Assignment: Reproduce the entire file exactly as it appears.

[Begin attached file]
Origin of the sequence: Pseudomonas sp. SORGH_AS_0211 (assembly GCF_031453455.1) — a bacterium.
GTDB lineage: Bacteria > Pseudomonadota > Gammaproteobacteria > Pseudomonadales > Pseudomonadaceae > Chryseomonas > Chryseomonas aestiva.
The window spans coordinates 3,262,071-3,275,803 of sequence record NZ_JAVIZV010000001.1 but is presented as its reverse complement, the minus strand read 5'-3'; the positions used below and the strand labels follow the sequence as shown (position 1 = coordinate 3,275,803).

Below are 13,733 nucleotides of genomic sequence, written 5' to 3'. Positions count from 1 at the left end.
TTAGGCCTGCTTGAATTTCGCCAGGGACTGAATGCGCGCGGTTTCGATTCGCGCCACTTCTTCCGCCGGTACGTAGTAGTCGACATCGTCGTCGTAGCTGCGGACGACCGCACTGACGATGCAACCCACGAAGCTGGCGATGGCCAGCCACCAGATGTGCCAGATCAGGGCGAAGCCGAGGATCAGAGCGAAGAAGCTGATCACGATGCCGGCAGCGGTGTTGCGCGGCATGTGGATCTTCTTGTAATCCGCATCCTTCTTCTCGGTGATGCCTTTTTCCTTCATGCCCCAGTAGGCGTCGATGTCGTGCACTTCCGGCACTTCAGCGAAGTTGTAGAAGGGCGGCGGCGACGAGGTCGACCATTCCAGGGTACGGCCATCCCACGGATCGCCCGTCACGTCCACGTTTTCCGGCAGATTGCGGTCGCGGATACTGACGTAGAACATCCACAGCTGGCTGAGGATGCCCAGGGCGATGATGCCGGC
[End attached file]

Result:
Origin of the sequence: Pseudomonas sp. SORGH_AS_0211 (assembly GCF_031453455.1) — a bacterium.
GTDB lineage: Bacteria > Pseudomonadota > Gammaproteobacteria > Pseudomonadales > Pseudomonadaceae > Chryseomonas > Chryseomonas aestiva.
The window spans coordinates 3,262,071-3,275,803 of sequence record NZ_JAVIZV010000001.1 but is presented as its reverse complement, the minus strand read 5'-3'; the positions used below and the strand labels follow the sequence as shown (position 1 = coordinate 3,275,803).

Below are 13,733 nucleotides of genomic sequence, written 5' to 3'. Positions count from 1 at the left end.
TTAGGCCTGCTTGAATTTCGCCAGGGACTGAATGCGCGCGGTTTCGATTCGCGCCACTTCTTCCGCCGGTACGTAGTAGTCGACATCGTCGTCGTAGCTGCGGACGACCGCACTGACGATGCAACCCACGAAGCTGGCGATGGCCAGCCACCAGATGTGCCAGATCAGGGCGAAGCCGAGGATCAGAGCGAAGAAGCTGATCACGATGCCGGCAGCGGTGTTGCGCGGCATGTGGATCTTCTTGTAATCCGCATCCTTCTTCTCGGTGATGCCTTTTTCCTTCATGCCCCAGTAGGCGTCGATGTCGTGCACTTCCGGCACTTCAGCGAAGTTGTAGAAGGGCGGCGGCGACGAGGTCGACCATTCCAGGGTACGGCCATCCCACGGATCGCCCGTCACGTCCACGTTTTCCGGCAGATTGCGGTCGCGGATACTGACGTAGAACATCCACAGCTGGCTGAGGATGCCCAGGGCGATGATGCCGGC